by Mitch Kokai
Senior Political Analyst, John Locke Foundation
Editors at the Washington Examiner lament the latest evidence of big city unions that pursue policies against children’s interests.
Public sector unions in Los Angeles are COVIDing the city’s children all over again.
Unionized educational support workers such as bus drivers and teachers’ assistants in Los Angeles Unified School District have walked off the job, unhappy with an offer of a mere 23% pay increase.
The district’s teachers unions, in solidarity with the strikers, have also told their members to walk out. As they showed throughout the COVID pandemic by pressing school districts to stay closed, teachers unions have no solidarity with the children they are supposed to educate. The core mission is once again being shoved aside. Many low-income parents may have to skip work and lose pay to supervise their children while unions strike.
The Los Angeles school district has lost 11% of its student population since COVID began — a sharp acceleration of a cumulative 25% enrollment decline over 10 years. This is partly due to the state’s population loss, which is partly related to the dismal schools. But there’s more to this than population loss, as a look at other school systems demonstrates.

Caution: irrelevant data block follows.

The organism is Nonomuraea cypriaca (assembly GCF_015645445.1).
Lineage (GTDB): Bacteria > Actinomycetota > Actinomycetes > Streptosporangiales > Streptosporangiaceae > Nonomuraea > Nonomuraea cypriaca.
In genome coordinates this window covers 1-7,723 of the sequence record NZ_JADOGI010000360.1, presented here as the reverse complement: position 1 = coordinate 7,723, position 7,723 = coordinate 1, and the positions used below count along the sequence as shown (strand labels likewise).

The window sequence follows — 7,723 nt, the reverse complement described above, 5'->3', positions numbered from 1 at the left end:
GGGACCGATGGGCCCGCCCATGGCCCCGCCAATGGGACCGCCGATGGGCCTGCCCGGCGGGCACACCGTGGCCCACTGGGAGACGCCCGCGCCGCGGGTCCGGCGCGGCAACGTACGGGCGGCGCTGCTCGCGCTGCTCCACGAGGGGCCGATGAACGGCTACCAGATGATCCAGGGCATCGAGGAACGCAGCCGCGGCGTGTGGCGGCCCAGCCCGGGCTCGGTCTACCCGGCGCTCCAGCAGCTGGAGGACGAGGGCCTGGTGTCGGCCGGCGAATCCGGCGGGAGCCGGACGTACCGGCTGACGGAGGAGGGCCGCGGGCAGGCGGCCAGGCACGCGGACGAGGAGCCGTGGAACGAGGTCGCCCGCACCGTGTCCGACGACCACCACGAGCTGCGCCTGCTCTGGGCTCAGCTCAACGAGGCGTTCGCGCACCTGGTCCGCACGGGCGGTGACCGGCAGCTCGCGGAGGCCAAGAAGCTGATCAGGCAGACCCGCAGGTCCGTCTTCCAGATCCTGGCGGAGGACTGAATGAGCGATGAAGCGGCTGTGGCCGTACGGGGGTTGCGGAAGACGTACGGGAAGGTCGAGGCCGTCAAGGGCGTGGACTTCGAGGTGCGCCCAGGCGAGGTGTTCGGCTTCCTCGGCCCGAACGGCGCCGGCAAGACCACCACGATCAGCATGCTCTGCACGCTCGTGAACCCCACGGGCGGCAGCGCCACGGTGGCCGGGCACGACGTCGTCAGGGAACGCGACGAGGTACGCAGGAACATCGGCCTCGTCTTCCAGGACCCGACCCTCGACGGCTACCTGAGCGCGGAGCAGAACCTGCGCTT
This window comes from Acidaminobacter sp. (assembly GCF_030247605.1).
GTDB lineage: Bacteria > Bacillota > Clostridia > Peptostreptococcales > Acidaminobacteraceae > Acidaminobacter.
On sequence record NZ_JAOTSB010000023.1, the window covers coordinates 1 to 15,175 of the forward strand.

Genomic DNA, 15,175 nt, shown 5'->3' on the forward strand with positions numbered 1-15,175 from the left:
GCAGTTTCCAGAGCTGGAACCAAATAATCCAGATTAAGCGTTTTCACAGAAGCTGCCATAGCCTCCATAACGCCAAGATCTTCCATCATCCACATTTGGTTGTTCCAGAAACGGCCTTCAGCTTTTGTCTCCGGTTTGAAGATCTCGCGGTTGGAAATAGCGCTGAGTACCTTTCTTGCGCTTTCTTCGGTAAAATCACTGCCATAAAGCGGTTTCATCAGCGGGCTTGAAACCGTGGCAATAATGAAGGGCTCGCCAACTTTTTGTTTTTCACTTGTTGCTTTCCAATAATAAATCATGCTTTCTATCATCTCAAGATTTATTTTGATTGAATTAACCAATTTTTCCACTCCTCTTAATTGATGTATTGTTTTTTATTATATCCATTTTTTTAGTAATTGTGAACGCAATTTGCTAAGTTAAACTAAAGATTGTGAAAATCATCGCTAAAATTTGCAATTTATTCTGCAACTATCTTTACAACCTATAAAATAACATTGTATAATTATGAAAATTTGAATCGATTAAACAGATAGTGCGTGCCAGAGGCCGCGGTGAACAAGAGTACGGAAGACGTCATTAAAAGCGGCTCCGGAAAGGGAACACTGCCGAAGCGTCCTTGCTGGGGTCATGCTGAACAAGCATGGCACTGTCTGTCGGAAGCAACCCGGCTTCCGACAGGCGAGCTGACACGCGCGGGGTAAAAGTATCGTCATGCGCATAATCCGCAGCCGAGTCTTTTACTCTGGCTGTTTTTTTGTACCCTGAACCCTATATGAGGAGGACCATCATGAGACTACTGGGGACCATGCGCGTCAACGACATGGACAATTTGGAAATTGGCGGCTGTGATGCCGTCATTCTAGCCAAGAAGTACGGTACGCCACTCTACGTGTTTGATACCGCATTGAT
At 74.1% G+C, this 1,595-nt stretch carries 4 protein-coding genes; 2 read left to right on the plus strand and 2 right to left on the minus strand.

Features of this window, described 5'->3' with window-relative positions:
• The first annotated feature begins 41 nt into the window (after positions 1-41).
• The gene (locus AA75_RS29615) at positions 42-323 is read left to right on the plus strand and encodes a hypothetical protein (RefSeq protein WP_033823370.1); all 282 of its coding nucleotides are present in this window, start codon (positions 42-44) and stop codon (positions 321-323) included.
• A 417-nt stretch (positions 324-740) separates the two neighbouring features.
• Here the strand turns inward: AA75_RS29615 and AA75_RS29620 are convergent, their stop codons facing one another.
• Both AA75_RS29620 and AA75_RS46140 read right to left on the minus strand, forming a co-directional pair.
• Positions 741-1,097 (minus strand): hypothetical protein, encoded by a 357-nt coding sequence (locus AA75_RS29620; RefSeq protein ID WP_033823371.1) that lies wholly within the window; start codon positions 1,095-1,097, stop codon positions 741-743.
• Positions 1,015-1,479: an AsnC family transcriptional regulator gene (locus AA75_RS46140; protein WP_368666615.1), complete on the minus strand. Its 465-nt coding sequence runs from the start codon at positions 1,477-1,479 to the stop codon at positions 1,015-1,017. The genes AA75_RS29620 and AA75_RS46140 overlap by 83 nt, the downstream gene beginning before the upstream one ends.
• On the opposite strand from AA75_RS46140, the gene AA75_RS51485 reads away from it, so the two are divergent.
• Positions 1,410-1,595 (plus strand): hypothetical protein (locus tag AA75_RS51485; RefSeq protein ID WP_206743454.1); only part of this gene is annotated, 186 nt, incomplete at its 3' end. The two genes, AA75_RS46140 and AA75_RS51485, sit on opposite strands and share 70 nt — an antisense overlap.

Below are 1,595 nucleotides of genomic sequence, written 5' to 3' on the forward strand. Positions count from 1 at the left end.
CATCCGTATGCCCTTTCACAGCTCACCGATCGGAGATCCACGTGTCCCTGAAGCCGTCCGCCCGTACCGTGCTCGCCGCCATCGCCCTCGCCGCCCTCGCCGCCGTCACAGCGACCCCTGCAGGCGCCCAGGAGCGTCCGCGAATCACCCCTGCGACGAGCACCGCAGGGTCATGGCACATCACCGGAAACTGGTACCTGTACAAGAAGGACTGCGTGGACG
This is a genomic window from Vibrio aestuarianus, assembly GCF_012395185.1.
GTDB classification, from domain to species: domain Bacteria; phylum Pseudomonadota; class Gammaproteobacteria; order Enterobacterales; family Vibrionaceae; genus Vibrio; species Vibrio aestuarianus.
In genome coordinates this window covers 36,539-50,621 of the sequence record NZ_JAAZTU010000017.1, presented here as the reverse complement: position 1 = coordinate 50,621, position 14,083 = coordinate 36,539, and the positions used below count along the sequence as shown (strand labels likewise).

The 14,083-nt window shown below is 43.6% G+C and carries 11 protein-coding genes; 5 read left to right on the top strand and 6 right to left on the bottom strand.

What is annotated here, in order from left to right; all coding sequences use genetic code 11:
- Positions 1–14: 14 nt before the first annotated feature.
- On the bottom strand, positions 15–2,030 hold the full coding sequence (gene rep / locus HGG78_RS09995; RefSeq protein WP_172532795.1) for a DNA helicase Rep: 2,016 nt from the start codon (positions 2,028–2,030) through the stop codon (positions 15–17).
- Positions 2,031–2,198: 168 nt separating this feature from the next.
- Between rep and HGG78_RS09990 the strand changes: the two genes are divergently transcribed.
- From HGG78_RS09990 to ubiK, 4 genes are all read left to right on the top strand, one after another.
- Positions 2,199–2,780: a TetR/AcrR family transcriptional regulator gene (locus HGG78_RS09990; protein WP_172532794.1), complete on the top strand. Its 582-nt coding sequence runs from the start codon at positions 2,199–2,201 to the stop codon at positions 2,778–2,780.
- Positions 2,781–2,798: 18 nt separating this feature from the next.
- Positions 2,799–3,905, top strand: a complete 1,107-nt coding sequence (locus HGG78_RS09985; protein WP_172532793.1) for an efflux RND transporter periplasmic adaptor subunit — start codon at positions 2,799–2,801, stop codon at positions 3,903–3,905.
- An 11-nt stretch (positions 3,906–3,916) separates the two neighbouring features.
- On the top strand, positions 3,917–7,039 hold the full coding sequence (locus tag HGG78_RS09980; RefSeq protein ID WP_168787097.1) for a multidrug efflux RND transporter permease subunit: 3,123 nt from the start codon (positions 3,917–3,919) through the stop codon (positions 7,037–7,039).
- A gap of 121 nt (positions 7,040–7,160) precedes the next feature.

For example, the number of publicly funded independent charter school students in Los Angeles has stayed level since COVID after increasing by 27% over the last decade. Student enrollment at the Catholic schools run by the Archdiocese of Los Angeles is up 4.6% since June 2020, even as local public school enrollment declines each year. Meanwhile, the doubling of new homeschool affidavits filed by California parents in the first year of the pandemic points to rapid growth as well.
So this is not about fertility rates but mostly about the people who work for Los Angeles’s traditional public schools refusing to do their jobs.
Residents of Los Angeles pay some of the highest taxes in the nation and get some of the worst government services. Police no longer fight crime, and the results speak for themselves. Formerly beautiful public spaces are filled with squalid and trash-strewn homeless/drug encampments. The problem gets worse the more taxpayer money the city and state throw at it.
And, of course, the schools are closed yet again.